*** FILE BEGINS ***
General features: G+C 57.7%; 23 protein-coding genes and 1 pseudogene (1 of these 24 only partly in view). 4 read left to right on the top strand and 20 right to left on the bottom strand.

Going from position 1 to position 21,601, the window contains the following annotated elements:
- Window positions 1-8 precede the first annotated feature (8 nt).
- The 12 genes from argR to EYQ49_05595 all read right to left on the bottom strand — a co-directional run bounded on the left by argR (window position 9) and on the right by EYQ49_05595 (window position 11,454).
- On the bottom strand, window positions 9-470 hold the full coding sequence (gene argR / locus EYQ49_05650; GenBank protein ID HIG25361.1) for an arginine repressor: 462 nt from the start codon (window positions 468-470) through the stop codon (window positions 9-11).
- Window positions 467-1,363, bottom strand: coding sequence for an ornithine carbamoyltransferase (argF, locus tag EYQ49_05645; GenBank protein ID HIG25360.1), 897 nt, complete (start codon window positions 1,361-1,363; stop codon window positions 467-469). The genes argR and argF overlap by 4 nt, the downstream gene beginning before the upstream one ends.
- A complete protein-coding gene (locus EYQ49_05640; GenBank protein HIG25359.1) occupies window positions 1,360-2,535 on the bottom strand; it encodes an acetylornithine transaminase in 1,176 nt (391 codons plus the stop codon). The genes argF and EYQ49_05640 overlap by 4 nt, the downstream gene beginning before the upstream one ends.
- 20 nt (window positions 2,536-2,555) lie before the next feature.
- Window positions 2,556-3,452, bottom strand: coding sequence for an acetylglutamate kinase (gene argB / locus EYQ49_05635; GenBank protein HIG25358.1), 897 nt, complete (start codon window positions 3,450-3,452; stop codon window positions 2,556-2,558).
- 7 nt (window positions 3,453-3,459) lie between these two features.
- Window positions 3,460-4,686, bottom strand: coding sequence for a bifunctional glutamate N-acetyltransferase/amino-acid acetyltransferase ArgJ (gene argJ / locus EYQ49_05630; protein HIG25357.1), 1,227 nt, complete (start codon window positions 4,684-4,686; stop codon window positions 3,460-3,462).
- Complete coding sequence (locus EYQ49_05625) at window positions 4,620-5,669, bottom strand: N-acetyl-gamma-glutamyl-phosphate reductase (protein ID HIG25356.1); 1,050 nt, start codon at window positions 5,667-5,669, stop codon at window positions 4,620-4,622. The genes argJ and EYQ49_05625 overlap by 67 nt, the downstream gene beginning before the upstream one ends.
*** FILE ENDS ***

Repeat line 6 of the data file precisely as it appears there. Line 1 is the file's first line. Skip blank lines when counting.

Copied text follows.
- Window positions 467-1,363, bottom strand: coding sequence for an ornithine carbamoyltransferase (argF, locus tag EYQ49_05645; GenBank protein ID HIG25360.1), 897 nt, complete (start codon window positions 1,361-1,363; stop codon window positions 467-469). The genes argR and argF overlap by 4 nt, the downstream gene beginning before the upstream one ends.